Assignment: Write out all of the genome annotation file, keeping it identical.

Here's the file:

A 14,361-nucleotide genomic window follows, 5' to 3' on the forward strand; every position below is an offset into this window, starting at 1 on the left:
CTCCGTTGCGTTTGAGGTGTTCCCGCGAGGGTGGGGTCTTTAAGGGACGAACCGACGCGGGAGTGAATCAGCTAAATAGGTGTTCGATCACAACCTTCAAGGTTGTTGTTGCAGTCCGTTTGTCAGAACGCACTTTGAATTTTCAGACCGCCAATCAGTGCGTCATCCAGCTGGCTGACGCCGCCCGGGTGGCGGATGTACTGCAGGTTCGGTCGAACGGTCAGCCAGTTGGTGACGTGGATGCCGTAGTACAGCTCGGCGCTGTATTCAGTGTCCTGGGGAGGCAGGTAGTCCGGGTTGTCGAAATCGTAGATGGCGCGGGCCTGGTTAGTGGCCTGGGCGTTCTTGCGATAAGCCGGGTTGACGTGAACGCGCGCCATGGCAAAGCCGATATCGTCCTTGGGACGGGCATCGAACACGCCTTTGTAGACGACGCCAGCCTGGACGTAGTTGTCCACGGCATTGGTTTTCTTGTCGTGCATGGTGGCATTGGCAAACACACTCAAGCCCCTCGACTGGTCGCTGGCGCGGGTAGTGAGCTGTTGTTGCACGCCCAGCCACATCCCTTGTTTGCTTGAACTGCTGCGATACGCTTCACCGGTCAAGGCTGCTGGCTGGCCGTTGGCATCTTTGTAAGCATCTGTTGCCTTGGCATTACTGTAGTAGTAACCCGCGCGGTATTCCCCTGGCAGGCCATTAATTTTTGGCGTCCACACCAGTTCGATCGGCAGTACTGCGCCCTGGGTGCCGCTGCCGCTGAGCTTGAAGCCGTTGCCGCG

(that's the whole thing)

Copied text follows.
A 14,361-nucleotide genomic window follows, 5' to 3' on the forward strand; every position below is an offset into this window, starting at 1 on the left:
CTCCGTTGCGTTTGAGGTGTTCCCGCGAGGGTGGGGTCTTTAAGGGACGAACCGACGCGGGAGTGAATCAGCTAAATAGGTGTTCGATCACAACCTTCAAGGTTGTTGTTGCAGTCCGTTTGTCAGAACGCACTTTGAATTTTCAGACCGCCAATCAGTGCGTCATCCAGCTGGCTGACGCCGCCCGGGTGGCGGATGTACTGCAGGTTCGGTCGAACGGTCAGCCAGTTGGTGACGTGGATGCCGTAGTACAGCTCGGCGCTGTATTCAGTGTCCTGGGGAGGCAGGTAGTCCGGGTTGTCGAAATCGTAGATGGCGCGGGCCTGGTTAGTGGCCTGGGCGTTCTTGCGATAAGCCGGGTTGACGTGAACGCGCGCCATGGCAAAGCCGATATCGTCCTTGGGACGGGCATCGAACACGCCTTTGTAGACGACGCCAGCCTGGACGTAGTTGTCCACGGCATTGGTTTTCTTGTCGTGCATGGTGGCATTGGCAAACACACTCAAGCCCCTCGACTGGTCGCTGGCGCGGGTAGTGAGCTGTTGTTGCACGCCCAGCCACATCCCTTGTTTGCTTGAACTGCTGCGATACGCTTCACCGGTCAAGGCTGCTGGCTGGCCGTTGGCATCTTTGTAAGCATCTGTTGCCTTGGCATTACTGTAGTAGTAACCCGCGCGGTATTCCCCTGGCAGGCCATTAATTTTTGGCGTCCACACCAGTTCGATCGGCAGTACTGCGCCCTGGGTGCCGCTGCCGCTGAGCTTGAAGCCGTTGCCGCG